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C. L. Johnstone offers here a history of Scotland's noble families through the centuries, noting how they shaped the history and politics of the nation. This edition includes all the illustrations of the ruins that were once their seats of power, and the family trees. A detailed and intensive examination of the family ties which bound Scottish communities together and strengthened the country's resolve against England during periods of enmity or war, this book discusses the various noble houses in detail. Their evolution through the centuries - the rise of some to prominence, the fall of…mehr

Produktbeschreibung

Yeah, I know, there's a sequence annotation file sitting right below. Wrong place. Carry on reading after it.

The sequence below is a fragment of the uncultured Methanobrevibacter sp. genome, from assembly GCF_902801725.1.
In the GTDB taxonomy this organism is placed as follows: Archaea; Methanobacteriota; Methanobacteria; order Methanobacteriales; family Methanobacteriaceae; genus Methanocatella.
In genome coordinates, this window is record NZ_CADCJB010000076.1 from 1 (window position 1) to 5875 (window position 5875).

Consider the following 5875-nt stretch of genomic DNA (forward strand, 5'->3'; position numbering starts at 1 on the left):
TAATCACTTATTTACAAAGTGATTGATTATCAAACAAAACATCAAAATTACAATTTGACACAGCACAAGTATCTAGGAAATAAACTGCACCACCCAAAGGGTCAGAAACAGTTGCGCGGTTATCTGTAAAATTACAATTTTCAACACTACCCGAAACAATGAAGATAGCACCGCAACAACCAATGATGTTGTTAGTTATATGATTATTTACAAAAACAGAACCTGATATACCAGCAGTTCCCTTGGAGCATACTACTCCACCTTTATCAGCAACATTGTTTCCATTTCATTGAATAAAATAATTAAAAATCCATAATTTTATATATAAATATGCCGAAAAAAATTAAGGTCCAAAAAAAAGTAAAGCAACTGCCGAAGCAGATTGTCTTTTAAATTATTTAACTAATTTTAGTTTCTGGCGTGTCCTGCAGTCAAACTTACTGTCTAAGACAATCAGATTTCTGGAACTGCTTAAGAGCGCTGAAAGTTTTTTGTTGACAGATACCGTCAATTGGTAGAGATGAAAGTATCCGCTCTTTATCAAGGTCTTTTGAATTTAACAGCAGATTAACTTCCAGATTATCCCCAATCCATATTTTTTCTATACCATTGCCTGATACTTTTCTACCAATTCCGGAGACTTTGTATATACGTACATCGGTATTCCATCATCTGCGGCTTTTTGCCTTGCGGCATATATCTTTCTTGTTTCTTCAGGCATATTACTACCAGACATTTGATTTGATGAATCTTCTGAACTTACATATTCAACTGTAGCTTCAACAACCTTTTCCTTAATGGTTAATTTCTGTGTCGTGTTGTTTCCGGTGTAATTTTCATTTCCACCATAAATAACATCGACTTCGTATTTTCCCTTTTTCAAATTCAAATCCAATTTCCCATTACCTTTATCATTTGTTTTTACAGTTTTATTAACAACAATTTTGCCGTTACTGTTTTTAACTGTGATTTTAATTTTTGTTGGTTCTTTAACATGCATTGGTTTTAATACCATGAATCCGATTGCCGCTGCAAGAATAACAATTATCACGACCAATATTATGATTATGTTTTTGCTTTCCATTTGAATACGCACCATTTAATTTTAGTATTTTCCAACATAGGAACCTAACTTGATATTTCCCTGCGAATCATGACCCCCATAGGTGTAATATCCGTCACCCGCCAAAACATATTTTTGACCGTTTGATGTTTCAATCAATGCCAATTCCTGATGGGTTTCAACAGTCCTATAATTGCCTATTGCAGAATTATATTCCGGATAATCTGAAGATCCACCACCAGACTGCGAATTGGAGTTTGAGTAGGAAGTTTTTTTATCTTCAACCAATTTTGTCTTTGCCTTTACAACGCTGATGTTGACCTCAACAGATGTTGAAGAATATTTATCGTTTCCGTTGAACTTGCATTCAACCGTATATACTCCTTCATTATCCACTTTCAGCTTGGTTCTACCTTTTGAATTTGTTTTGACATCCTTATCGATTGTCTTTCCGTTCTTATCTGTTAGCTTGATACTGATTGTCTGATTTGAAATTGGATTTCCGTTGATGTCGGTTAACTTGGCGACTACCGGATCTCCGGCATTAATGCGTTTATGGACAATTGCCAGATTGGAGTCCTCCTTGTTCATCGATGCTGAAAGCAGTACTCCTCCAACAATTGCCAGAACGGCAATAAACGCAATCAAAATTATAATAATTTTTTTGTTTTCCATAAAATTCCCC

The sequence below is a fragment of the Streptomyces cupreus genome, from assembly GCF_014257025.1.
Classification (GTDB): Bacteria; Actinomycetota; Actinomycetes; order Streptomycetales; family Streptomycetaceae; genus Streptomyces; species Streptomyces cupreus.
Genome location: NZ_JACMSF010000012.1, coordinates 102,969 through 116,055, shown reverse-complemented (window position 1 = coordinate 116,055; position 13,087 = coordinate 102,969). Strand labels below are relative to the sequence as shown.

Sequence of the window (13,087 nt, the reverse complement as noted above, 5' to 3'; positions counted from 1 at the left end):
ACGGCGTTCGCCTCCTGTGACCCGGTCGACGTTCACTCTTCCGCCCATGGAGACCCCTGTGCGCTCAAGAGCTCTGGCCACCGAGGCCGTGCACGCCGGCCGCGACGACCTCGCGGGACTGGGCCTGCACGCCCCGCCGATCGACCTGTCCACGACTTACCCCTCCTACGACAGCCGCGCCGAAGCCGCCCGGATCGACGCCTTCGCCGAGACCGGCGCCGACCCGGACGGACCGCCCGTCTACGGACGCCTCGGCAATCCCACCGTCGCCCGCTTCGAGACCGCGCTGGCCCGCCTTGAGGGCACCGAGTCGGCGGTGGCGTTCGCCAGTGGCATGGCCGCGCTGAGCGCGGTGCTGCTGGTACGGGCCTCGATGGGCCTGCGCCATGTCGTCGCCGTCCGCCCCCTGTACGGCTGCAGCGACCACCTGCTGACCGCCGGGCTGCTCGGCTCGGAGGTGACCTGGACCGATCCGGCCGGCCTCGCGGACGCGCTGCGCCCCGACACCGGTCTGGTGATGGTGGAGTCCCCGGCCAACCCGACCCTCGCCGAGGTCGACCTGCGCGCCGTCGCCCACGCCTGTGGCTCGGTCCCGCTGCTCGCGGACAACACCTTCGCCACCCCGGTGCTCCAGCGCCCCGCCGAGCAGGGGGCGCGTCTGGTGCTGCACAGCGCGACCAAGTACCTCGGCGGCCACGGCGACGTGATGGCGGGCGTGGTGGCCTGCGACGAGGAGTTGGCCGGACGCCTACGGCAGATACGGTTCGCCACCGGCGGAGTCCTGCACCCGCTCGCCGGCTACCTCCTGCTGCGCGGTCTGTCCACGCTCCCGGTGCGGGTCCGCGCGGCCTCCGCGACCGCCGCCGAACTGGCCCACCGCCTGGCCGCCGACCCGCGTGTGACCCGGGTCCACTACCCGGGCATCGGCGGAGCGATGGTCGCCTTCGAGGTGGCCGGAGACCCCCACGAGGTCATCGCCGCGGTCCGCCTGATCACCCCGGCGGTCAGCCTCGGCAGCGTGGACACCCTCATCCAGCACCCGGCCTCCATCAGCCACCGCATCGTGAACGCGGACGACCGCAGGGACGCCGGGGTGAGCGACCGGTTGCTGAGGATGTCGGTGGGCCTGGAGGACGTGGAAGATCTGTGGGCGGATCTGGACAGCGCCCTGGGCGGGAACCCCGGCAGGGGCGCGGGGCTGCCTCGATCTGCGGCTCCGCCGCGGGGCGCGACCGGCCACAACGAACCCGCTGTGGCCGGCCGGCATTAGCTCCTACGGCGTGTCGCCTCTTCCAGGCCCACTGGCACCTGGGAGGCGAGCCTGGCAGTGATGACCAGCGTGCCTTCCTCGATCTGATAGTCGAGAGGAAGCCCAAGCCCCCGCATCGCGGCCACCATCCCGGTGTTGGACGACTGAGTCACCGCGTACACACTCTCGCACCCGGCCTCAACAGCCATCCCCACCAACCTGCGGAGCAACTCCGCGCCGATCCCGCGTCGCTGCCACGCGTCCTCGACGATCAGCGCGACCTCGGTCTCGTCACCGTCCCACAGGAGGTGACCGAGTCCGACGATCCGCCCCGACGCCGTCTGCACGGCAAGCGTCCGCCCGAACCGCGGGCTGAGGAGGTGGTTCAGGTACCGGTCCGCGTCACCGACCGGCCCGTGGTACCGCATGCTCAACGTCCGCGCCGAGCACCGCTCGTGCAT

C. L. Johnstone offers here a history of Scotland's noble families through the centuries, noting how they shaped the history and politics of the nation. This edition includes all the illustrations of the ruins that were once their seats of power, and the family trees. A detailed and intensive examination of the family ties which bound Scottish communities together and strengthened the country's resolve against England during periods of enmity or war, this book discusses the various noble houses in detail. Their evolution through the centuries - the rise of some to prominence, the fall of others to obscurity - is in many ways the story of Scotland as a nation state with its own identity and culture. The Medieval era of the Scottish nobility is dominated by the Bruces, a family of which Robert the Bruce is the most famous. As the Middle Ages concludes, other houses such as the Stuarts and the Grahames rose to the fore, and with James VI of Scotland becoming James I of England, it seemed for a time that the two countries would enjoy a lasting, close bond. Such optimism was to be short-lived: following the English Civil War and the deposing of Charles II, Scotland felt neglected and angry at the English, who had enacted laws regarding the borders. The border wars between Scotland and England are the later focus of this book; taking place in the late 17th and early 18th centuries, the Jacobite rebellion embroiled several of Scotland's longstanding noble houses in conflict. To date, this uprising is the latest war to have been fought upon the British Isles; for a time, the Jacobeans looked as they might not only repel the English entirely from the northerly reaches with their mastery of an early form of guerilla warfare, but also conquer portions of England.